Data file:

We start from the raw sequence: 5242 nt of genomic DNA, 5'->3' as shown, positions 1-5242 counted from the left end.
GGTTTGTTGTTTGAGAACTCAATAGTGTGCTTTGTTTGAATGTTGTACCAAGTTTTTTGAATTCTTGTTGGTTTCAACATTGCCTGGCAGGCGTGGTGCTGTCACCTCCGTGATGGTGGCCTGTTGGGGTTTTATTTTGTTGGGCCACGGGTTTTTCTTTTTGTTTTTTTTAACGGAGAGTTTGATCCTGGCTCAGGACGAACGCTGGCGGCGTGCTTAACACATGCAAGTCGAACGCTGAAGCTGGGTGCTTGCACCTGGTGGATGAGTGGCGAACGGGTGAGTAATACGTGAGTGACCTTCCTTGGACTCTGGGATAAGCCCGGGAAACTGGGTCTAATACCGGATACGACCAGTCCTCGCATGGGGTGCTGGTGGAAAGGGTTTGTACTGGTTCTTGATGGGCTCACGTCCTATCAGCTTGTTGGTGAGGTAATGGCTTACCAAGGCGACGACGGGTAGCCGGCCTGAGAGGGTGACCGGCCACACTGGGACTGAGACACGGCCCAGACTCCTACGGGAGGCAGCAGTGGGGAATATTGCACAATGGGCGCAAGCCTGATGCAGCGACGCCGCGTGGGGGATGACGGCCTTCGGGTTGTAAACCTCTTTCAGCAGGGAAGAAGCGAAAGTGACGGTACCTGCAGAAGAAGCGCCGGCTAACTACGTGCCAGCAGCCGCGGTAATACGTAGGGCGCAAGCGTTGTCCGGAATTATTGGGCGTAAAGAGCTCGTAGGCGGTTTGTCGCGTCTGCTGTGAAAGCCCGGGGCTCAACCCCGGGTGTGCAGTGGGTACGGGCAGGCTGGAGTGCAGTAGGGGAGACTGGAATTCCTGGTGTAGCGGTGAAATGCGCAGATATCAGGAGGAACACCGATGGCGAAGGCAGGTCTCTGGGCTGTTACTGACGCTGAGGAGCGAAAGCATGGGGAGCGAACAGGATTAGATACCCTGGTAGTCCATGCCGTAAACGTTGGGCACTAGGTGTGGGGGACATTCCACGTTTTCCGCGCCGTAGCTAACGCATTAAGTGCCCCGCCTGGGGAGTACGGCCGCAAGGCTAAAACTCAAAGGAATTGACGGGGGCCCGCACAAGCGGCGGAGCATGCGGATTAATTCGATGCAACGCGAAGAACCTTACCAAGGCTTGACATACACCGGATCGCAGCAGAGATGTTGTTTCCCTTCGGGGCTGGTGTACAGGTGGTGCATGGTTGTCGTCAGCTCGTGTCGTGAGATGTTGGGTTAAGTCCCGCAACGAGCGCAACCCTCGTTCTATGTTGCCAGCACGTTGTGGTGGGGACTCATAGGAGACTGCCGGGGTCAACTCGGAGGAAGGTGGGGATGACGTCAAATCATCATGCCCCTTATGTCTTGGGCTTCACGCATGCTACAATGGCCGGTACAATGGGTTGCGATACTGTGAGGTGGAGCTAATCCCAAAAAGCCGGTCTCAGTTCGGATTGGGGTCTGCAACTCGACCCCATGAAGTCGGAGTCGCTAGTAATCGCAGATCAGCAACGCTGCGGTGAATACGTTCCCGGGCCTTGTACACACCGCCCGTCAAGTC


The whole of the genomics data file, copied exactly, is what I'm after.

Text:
We start from the raw sequence: 5242 nt of genomic DNA, 5'->3' as shown, positions 1-5242 counted from the left end.
GGTTTGTTGTTTGAGAACTCAATAGTGTGCTTTGTTTGAATGTTGTACCAAGTTTTTTGAATTCTTGTTGGTTTCAACATTGCCTGGCAGGCGTGGTGCTGTCACCTCCGTGATGGTGGCCTGTTGGGGTTTTATTTTGTTGGGCCACGGGTTTTTCTTTTTGTTTTTTTTAACGGAGAGTTTGATCCTGGCTCAGGACGAACGCTGGCGGCGTGCTTAACACATGCAAGTCGAACGCTGAAGCTGGGTGCTTGCACCTGGTGGATGAGTGGCGAACGGGTGAGTAATACGTGAGTGACCTTCCTTGGACTCTGGGATAAGCCCGGGAAACTGGGTCTAATACCGGATACGACCAGTCCTCGCATGGGGTGCTGGTGGAAAGGGTTTGTACTGGTTCTTGATGGGCTCACGTCCTATCAGCTTGTTGGTGAGGTAATGGCTTACCAAGGCGACGACGGGTAGCCGGCCTGAGAGGGTGACCGGCCACACTGGGACTGAGACACGGCCCAGACTCCTACGGGAGGCAGCAGTGGGGAATATTGCACAATGGGCGCAAGCCTGATGCAGCGACGCCGCGTGGGGGATGACGGCCTTCGGGTTGTAAACCTCTTTCAGCAGGGAAGAAGCGAAAGTGACGGTACCTGCAGAAGAAGCGCCGGCTAACTACGTGCCAGCAGCCGCGGTAATACGTAGGGCGCAAGCGTTGTCCGGAATTATTGGGCGTAAAGAGCTCGTAGGCGGTTTGTCGCGTCTGCTGTGAAAGCCCGGGGCTCAACCCCGGGTGTGCAGTGGGTACGGGCAGGCTGGAGTGCAGTAGGGGAGACTGGAATTCCTGGTGTAGCGGTGAAATGCGCAGATATCAGGAGGAACACCGATGGCGAAGGCAGGTCTCTGGGCTGTTACTGACGCTGAGGAGCGAAAGCATGGGGAGCGAACAGGATTAGATACCCTGGTAGTCCATGCCGTAAACGTTGGGCACTAGGTGTGGGGGACATTCCACGTTTTCCGCGCCGTAGCTAACGCATTAAGTGCCCCGCCTGGGGAGTACGGCCGCAAGGCTAAAACTCAAAGGAATTGACGGGGGCCCGCACAAGCGGCGGAGCATGCGGATTAATTCGATGCAACGCGAAGAACCTTACCAAGGCTTGACATACACCGGATCGCAGCAGAGATGTTGTTTCCCTTCGGGGCTGGTGTACAGGTGGTGCATGGTTGTCGTCAGCTCGTGTCGTGAGATGTTGGGTTAAGTCCCGCAACGAGCGCAACCCTCGTTCTATGTTGCCAGCACGTTGTGGTGGGGACTCATAGGAGACTGCCGGGGTCAACTCGGAGGAAGGTGGGGATGACGTCAAATCATCATGCCCCTTATGTCTTGGGCTTCACGCATGCTACAATGGCCGGTACAATGGGTTGCGATACTGTGAGGTGGAGCTAATCCCAAAAAGCCGGTCTCAGTTCGGATTGGGGTCTGCAACTCGACCCCATGAAGTCGGAGTCGCTAGTAATCGCAGATCAGCAACGCTGCGGTGAATACGTTCCCGGGCCTTGTACACACCGCCCGTCAAGTC